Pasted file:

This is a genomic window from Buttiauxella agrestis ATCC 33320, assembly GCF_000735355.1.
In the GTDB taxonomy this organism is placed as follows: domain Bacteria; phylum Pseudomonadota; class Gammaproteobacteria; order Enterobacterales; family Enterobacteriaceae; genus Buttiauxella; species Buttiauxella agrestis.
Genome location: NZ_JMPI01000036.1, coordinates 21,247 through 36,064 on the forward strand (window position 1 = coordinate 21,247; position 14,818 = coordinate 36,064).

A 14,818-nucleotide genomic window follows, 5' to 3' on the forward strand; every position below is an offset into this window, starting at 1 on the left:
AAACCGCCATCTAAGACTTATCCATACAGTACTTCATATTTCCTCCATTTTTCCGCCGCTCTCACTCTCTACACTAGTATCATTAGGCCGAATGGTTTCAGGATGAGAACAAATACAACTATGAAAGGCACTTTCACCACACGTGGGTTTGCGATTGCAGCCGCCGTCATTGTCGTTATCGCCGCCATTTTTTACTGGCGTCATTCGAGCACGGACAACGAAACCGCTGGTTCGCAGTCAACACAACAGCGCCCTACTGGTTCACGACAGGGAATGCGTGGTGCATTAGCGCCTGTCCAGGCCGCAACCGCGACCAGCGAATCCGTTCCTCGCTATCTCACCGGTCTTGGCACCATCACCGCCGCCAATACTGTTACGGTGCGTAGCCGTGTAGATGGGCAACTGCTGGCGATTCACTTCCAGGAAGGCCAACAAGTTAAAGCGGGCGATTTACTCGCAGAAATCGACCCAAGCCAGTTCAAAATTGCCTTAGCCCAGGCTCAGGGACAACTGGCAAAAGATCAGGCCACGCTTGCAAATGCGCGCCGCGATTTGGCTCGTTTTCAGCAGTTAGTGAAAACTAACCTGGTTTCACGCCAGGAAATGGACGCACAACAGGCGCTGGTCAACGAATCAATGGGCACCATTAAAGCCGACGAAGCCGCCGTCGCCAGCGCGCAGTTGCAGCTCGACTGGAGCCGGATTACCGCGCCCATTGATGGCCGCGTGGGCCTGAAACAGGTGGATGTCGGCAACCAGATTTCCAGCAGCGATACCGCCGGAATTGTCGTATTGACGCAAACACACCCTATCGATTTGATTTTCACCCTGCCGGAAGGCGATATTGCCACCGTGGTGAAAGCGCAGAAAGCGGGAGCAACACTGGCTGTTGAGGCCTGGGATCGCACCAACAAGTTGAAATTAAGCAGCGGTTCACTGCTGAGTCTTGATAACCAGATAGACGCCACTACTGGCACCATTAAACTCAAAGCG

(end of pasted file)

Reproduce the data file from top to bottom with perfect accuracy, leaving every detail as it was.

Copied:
This is a genomic window from Buttiauxella agrestis ATCC 33320, assembly GCF_000735355.1.
In the GTDB taxonomy this organism is placed as follows: domain Bacteria; phylum Pseudomonadota; class Gammaproteobacteria; order Enterobacterales; family Enterobacteriaceae; genus Buttiauxella; species Buttiauxella agrestis.
Genome location: NZ_JMPI01000036.1, coordinates 21,247 through 36,064 on the forward strand (window position 1 = coordinate 21,247; position 14,818 = coordinate 36,064).

A 14,818-nucleotide genomic window follows, 5' to 3' on the forward strand; every position below is an offset into this window, starting at 1 on the left:
AAACCGCCATCTAAGACTTATCCATACAGTACTTCATATTTCCTCCATTTTTCCGCCGCTCTCACTCTCTACACTAGTATCATTAGGCCGAATGGTTTCAGGATGAGAACAAATACAACTATGAAAGGCACTTTCACCACACGTGGGTTTGCGATTGCAGCCGCCGTCATTGTCGTTATCGCCGCCATTTTTTACTGGCGTCATTCGAGCACGGACAACGAAACCGCTGGTTCGCAGTCAACACAACAGCGCCCTACTGGTTCACGACAGGGAATGCGTGGTGCATTAGCGCCTGTCCAGGCCGCAACCGCGACCAGCGAATCCGTTCCTCGCTATCTCACCGGTCTTGGCACCATCACCGCCGCCAATACTGTTACGGTGCGTAGCCGTGTAGATGGGCAACTGCTGGCGATTCACTTCCAGGAAGGCCAACAAGTTAAAGCGGGCGATTTACTCGCAGAAATCGACCCAAGCCAGTTCAAAATTGCCTTAGCCCAGGCTCAGGGACAACTGGCAAAAGATCAGGCCACGCTTGCAAATGCGCGCCGCGATTTGGCTCGTTTTCAGCAGTTAGTGAAAACTAACCTGGTTTCACGCCAGGAAATGGACGCACAACAGGCGCTGGTCAACGAATCAATGGGCACCATTAAAGCCGACGAAGCCGCCGTCGCCAGCGCGCAGTTGCAGCTCGACTGGAGCCGGATTACCGCGCCCATTGATGGCCGCGTGGGCCTGAAACAGGTGGATGTCGGCAACCAGATTTCCAGCAGCGATACCGCCGGAATTGTCGTATTGACGCAAACACACCCTATCGATTTGATTTTCACCCTGCCGGAAGGCGATATTGCCACCGTGGTGAAAGCGCAGAAAGCGGGAGCAACACTGGCTGTTGAGGCCTGGGATCGCACCAACAAGTTGAAATTAAGCAGCGGTTCACTGCTGAGTCTTGATAACCAGATAGACGCCACTACTGGCACCATTAAACTCAAAGCG